The Thomistic Argument for the Existence of God
If you are a believer who thinks it is worthwhile to know why you believe in God, I highly recommend Edward Feser’s book, Five Proofs of the Existence of God. If you are an atheist who thinks it is worthwhile to be sure that you are right, I highly recommend Dr. Feser’s book to you, as well.
If you keep up with apologetics, or the on-going dialogue between Christian apologists and atheists, you will probably be familiar with the following arguments for the existence of God:
- The Kalam Cosmological Argument
- The Moral Argument
- The Fine-Tuning Argument
Most likely, you have heard these arguments put forward by William Lane Craig, undoubtedly the world’s leading apologist at present time. I would like to introduce you to another argument; one that I have never heard put forward by Dr. Craig, but undoubtedly known to him. This argument I first heard put forward by Dr. Feser and it is probably my favorite argument for the existence of God. This is the Thomistic Argument.
Essence and Existence
Thomas Aquinas, that medieval scholastic philosopher, is well known for his distinguishing between essence and existence.
By essence, Aquinas was referring to what a thing is. I, Haden Clark, am a human, which is a rational animal. That is what I am. That is my essence.
By existence, Aquinas was referring to that a thing is. I, Haden Clark, exist. If you are reading this, you will just have to take my word for it!
At any rate, Aquinas argued that there is a real distinction between the existence of a thing and the essence of a thing. Some would attempt to refute this.
Consider a few things about essence and existence. We can grasp the essence of something even if it does not actually exist. You can grasp the essence of a unicorn, but unicorns do not exist. If there were no distinction between essence and existence, your grasping of the unicorn’s essence would entail that the unicorn actually exists. This is obviously false.
Another point on this subject is that if a thing’s essence and existence were one-and-the-same, that would mean the thing’s existence simply is its essence. This thing would be essentially existence. By definition, there could only be one of these things. Allow me to illustrate.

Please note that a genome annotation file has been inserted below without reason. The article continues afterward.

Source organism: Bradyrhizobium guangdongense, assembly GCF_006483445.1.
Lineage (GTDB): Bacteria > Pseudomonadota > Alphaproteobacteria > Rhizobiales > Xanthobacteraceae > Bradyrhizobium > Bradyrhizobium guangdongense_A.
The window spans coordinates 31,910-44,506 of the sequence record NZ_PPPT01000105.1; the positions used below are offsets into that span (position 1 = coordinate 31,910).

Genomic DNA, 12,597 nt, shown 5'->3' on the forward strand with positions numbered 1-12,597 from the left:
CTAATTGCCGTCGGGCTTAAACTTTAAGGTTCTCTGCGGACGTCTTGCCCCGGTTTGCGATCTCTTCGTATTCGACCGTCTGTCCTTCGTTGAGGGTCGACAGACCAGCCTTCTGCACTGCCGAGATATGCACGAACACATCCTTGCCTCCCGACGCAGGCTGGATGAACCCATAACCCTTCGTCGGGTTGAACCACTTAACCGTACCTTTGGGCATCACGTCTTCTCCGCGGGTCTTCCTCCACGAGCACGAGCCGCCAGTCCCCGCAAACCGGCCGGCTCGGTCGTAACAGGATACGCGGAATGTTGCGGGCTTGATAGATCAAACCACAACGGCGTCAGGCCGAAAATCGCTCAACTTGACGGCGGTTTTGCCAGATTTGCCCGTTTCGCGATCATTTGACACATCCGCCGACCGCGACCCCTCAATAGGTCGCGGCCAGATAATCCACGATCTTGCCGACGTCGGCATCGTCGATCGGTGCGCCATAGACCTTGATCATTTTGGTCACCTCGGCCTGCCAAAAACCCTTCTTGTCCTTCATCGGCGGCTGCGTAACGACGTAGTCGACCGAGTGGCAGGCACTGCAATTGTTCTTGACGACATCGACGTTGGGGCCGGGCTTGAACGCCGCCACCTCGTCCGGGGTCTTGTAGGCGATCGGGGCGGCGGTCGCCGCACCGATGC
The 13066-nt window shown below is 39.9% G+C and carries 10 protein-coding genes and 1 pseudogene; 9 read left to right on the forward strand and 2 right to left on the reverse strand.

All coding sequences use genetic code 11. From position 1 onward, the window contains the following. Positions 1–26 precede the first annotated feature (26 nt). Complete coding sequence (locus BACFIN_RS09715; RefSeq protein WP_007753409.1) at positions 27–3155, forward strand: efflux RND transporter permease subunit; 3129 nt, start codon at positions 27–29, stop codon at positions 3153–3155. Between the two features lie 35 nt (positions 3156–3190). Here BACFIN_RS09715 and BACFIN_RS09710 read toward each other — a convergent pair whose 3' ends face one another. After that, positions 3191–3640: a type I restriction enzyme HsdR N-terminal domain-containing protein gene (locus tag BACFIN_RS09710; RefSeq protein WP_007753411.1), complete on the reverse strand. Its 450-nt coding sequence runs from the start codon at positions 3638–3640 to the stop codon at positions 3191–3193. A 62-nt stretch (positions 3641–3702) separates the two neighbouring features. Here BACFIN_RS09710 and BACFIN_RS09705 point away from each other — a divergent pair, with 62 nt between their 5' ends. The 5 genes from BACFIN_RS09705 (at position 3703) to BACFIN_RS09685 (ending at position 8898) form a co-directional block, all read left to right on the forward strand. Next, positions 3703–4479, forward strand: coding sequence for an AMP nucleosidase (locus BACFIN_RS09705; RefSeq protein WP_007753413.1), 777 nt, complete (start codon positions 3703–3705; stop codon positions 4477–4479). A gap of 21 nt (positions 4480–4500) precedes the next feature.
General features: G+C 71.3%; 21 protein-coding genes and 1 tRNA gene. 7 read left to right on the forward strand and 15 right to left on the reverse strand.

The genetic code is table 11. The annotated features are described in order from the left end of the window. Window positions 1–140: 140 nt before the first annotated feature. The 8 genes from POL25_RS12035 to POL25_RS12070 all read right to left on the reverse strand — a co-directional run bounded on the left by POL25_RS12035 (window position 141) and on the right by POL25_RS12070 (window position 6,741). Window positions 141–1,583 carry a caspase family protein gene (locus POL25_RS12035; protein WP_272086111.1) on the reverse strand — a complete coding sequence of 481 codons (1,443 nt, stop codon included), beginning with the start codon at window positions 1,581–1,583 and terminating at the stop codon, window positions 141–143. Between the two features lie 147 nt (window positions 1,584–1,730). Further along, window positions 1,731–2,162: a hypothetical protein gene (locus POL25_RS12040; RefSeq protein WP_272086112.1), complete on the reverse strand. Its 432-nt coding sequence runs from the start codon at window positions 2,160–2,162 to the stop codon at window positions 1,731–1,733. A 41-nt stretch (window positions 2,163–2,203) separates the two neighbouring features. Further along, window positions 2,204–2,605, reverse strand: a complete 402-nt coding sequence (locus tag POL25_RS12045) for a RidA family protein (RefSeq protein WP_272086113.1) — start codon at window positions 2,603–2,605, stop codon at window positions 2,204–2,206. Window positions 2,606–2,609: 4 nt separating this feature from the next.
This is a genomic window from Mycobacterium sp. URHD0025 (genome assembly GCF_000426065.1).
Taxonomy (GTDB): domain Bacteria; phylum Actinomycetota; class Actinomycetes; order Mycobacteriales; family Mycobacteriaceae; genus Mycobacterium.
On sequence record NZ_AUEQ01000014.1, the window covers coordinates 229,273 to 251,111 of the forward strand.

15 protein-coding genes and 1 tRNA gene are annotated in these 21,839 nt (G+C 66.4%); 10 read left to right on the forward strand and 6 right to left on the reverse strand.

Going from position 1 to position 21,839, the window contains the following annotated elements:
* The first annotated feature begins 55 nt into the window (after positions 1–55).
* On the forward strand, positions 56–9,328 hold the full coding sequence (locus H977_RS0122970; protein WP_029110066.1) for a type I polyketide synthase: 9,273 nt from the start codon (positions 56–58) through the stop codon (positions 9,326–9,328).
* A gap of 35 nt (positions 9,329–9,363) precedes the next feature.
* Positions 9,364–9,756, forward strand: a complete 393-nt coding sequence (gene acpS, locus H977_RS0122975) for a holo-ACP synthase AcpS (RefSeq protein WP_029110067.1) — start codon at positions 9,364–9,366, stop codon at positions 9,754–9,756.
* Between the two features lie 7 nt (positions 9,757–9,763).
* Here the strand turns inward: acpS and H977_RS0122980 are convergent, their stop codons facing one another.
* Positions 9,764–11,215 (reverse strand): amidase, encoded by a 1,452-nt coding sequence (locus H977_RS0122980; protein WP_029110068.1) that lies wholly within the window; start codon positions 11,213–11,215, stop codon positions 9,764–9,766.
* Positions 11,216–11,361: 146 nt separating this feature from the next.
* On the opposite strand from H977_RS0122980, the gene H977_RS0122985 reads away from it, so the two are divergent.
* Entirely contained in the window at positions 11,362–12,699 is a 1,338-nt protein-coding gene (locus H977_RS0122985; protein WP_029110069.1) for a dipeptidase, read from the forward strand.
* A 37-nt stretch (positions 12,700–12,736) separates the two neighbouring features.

I am essentially human. However, I am not humanity itself. There is only one humanity because there can only be one humanity. Many humans, one humanity.
If everything was essentially existence that would mean everything was existence itself, which is impossible. There can only be one existence itself, while there are multiple existing things.
Indeed, it seems impossible that existence and essence could be the same thing. It seems they must be two different things of which we are composed. We each have an essence, and we each have existence; and these two things are not referring to the same thing.
Existence Must Come from Without
The next question should be obvious: How is it that we are composed of an essence and an existence?
Go back to my unicorn example. I can comprehend its essence, yet it does not actually exist. In order to exist, the essence must be granted existence.
Existence must be granted either from something else, necessarily, or by the essence itself.
The essence in question could not give itself existence, obviously, for it would have to already exist in order to give itself existence and that is absurd.
The other alternative is that an essence exists necessarily. That is to say, it could not fail to exist. Such a thing is certainly possible, but it is impossible that everything exists necessarily, for we observe that some things pass in and out of existence all the time. When a dog dies, its body decays and it ceases to be a dog. It ceases to be that which it was essentially, therefore existence could not be necessary to its essence. Sorry, if the example of a dog was too personal. I have two and love them dearly.